In the months prior to the presidential election in 2008, there was a growing sense that Barack Obama was going to become the first black President of the United States.
In addition to being a financial journalist, I was discovering my passion for making people financially literate, while working closely with John Hope Bryant and his massive financial literacy organization, Operation HOPE.
I, like other people at HOPE, noticed an increase in the number of people coming into HOPE’s financial empowerment centers to do things like learn how to start a business, get a mortgage, and get financial counseling. It was clear that, on some level, the possibility of a Barack Obama presidency made a lot of people feel like they had a champion, and they hadn’t felt that way before. It was clear that this man had inspired people to be their own financial activists.
“Hope can be contagious, too. Hope can and often has been the most important tipping point for society. But hope needs a fuse; something that trips it, something that makes it okay for people to feel and believe again. And, when that happens, positive contagion spreads again,” says Bryant.
Despite our socioeconomic challenges, the racism and discrimination that has put so many of our brothers and sisters at the bottom of the wealth gap, according to Nielsen Research, black households earning more than $75,000 are the fastest growing income group in the country.
However, we won’t truly level the economic playing field for all people of color until we vote for those who will enact social policies that level the economic playing field and internally create the psychological and emotional foundation we need in order to attain true wealth. Key questions must become, “What do I see people like me doing, when it comes to money?” “What do I see people like me not doing?” “What are the influences that are playing out in my own behavior?” “What would I be doing differently, if I were living my ideal relationship with money?”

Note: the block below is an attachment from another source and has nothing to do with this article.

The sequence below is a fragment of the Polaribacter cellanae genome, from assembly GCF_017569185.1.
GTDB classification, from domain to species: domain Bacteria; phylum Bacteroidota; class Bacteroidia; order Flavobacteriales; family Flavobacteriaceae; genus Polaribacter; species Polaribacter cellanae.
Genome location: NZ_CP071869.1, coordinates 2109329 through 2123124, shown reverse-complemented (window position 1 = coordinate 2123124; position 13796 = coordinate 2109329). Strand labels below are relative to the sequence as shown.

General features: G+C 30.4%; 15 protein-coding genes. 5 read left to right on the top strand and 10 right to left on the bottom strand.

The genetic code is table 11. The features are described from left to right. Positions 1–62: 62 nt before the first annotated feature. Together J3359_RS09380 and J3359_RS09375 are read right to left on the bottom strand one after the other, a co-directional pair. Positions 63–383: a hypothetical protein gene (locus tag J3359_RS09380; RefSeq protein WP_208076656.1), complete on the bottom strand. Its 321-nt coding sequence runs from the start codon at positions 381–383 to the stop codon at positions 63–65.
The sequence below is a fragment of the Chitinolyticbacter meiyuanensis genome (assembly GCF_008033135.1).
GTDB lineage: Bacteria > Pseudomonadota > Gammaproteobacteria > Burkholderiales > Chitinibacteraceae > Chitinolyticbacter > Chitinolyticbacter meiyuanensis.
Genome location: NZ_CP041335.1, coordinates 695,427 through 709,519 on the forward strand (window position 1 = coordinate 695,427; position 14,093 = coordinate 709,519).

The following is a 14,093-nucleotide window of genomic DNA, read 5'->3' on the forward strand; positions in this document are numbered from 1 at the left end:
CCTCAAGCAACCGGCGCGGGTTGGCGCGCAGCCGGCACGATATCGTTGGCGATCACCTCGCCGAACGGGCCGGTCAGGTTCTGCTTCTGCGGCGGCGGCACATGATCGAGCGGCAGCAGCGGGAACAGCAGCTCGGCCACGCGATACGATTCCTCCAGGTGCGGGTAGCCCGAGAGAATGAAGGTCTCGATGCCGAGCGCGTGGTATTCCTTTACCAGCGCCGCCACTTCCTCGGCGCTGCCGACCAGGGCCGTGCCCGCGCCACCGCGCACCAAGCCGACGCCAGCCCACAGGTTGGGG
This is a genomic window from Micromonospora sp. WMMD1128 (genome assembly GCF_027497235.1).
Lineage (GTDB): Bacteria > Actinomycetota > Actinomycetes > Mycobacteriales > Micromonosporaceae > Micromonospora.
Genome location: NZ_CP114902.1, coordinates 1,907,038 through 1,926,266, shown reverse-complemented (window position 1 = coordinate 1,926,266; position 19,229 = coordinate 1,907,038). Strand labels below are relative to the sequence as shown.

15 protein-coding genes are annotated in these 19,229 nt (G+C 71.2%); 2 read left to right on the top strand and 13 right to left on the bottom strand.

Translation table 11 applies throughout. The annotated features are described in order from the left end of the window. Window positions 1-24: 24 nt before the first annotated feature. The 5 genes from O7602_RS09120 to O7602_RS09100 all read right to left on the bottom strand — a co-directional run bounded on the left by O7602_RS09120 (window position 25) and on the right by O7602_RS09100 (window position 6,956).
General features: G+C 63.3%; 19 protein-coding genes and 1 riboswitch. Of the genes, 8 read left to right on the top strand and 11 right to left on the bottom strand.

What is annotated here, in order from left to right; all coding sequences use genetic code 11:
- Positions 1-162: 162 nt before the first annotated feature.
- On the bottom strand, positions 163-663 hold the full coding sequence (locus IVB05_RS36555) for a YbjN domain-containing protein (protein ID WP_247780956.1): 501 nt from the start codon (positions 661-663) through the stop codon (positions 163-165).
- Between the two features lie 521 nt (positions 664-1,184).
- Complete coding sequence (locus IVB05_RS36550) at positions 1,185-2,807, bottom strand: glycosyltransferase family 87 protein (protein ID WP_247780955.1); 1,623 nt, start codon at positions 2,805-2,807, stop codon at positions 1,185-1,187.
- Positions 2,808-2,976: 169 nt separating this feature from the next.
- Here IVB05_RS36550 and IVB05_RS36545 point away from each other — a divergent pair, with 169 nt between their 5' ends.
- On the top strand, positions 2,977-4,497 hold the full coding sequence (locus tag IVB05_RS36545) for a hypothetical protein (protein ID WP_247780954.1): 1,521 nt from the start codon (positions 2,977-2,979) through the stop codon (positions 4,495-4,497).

We must overcome our reservations about the financial services industry and seek out those professionals and organizations that are invested in the economic success of our community.
As President Obama said in his speech at this year’s Democratic National Convention in Philadelphia, “It’s been you who’ve fueled my dogged faith in our future, even when the odds are great; even when the road is long. Hope in the face of difficulty. Hope in the face of uncertainty. The audacity of hope.”
“Yes we can,” turn the tides on our economic circumstance as a group, but it starts by making a connection and commitment to put the “content of our character” on display in our personal financial choices.